The FBI is investigating the claim by a former University of Illinois doctoral student that the visiting scholar from China he's charged with killing was his 13th victim, even though no evidence has been found to indicate whether he was telling the truth, an FBI agent testified Monday.
"We are continuing to investigate, and that's as far as we can go at this time," Agent Andrew Huckstadt said during Brendt Christensen's federal death-penalty trial.
He pointed out that not being able to corroborate the claim Christensen made to his girlfriend shortly after he allegedly killed Yingying Zhang in June 2017 is "not the same as saying it's completely impossible."
Prosecutor Eugene Miller claimed in opening remarks last week that Christensen, who is over 6-foot, took Zhang to his apartment where he raped, choked and stabbed her in his bedroom, as the 5-foot-4 Zhang tried to fight him off. Christensen then dragged Zhang into his bathroom, and pummeled her in the head with the bat before decapitating her, Miller said.
The beginning of the second week of Christensen's trial began as the first week ended — with the focus on conversations between Christensen and his girlfriend that were secretly recorded, while authorities were conducting a massive manhunt for Zhang. Authorities say the woman agreed to be a confidential source for law enforcement shortly after Christensen posed as an undercover officer to lure 26-year-old Zhang into his car as she headed to sign a lease off campus, and kidnapped her.
On Friday, the federal jury listened to the recordings, hearing Christensen describe in gruesome detail how after he brought Zhang to his apartment, hit her in the head with a baseball bat, tried to choke her, stabbed her and finally decapitated her.
In the tape, Christensen never explicitly claimed that he killed 12 other people. However, he can be heard telling his girlfriend that she isn't in danger of becoming his next victim, explaining that she is too big. "It's about getting rid of 100 pounds versus 150 pounds," he said. "That's too much ... to get rid of."
Christensen was married at the time of the recordings, but he had a girlfriend and his wife had a boyfriend in what the prosecutor told jurors last week was their agreement to have "an open marriage" where they dated others.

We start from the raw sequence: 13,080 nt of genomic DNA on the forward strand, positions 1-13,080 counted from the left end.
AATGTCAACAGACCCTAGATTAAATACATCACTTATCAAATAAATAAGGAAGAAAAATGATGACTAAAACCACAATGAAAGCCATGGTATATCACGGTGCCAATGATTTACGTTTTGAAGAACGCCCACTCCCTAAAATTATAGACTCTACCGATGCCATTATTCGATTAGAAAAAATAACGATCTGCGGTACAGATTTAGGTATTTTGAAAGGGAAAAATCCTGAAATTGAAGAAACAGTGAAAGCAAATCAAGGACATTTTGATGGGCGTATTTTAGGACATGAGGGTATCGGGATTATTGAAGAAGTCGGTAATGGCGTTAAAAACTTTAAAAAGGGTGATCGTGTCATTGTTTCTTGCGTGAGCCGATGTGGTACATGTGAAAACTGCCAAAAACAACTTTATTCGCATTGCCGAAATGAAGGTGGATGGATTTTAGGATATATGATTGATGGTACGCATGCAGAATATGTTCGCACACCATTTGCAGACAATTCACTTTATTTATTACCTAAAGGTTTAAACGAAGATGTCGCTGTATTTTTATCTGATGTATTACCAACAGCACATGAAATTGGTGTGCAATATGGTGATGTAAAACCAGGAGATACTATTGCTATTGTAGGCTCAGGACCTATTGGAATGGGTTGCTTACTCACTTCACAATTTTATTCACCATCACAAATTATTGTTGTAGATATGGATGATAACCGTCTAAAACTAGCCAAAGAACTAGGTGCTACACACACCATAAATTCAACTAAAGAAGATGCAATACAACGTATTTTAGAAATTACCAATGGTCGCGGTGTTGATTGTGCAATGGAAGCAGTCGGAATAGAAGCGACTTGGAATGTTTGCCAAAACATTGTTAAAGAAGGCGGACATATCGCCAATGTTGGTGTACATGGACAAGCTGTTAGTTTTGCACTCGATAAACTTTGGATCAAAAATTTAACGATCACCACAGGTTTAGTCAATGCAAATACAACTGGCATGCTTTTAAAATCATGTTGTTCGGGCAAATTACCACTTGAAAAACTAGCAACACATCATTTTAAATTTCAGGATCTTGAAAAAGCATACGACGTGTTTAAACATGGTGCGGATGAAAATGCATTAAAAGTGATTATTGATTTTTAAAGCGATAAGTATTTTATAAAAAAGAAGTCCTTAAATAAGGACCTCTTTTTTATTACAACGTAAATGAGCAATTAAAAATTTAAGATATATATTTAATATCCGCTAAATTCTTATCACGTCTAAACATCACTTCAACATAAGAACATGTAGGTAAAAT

Miller told jurors last week about Christensen's claim regarding additional victims but didn't offer additional details, nor did he say if authorities believed him. Miller appeared to broach the issue in order to demonstrate Christensen's quest to be known as a serial killer.
Christensen became obsessed with serial killers in the months before for he kidnapped Zhang, Miller said, adding that Christensen was engrossed by the novel "American Psycho" and was intent on slaying someone in order to fulfill a goal of infamy that he'd set for himself. Zhang, who had only been in Illinois for two months in what was her first experience living outside China, aspired to become a professor in her home country to help her working-class parents.
On Monday, another witness, FBI Senior Forensic Examiner William O'Sullivan, talked about that fascination, telling jurors that in the weeks before Zhang disappeared, Christensen researched serial killers online.
O'Sullivan testified that Christensen went online to research decomposing bodies, downloaded photographs of bound and gagged women and read several posts about rape and kidnapping fantasies on a social media site for adults with alternative sexual interests. O'Sullivan said Christensen even exchanged posts with someone on the site in which he detailed how he was planning a sexual encounter that would include abducting her from her home, gagging her and stuffing her into a duffel bag and into his car. O'Sullivan also told jurors that Christensen watched online videos about knife sharpening.
Also testifying at the trial Monday was a police detective who told the jury that Christensen's demeanor and appearance changed dramatically when confronted with inconsistencies in his version of events.
University of Illinois Police Detective Eric Stiverson said Christensen began to tremble, break out in hives and appeared to hyperventilate under when he was confronted with inconsistencies in his version of events.
Christensen, now 29, never revealed in the recording what he did with Zhang's body, which has never been recovered. In one of the tapes, Christensen vowed never to tell anyone what he did with the body and said it will never be found.
Christensen is charged with kidnapping and killing her, which carries a possible federal death sentence. Last week, his attorneys, in attempt to prevent him from being executed, told jurors that Christensen had , in fact, killed Zhang.
The case is being closely watched in China and by Chinese students across the U.S.
A federal judge moved the trial to Peoria in central Illinois after Christensen's lawyers said pretrial publicity would have made it impossible for the 29-year-old former physics student to get a fair trial in the Champaign area, where the 45,000-student university is located. The university has more than 5,000 Chinese students, among the largest such enrollments in the nation.
Also on Monday, an FBI forensic examiner testified that browsing history on Christensen's cell phone and that no relevant location data was recovered from it.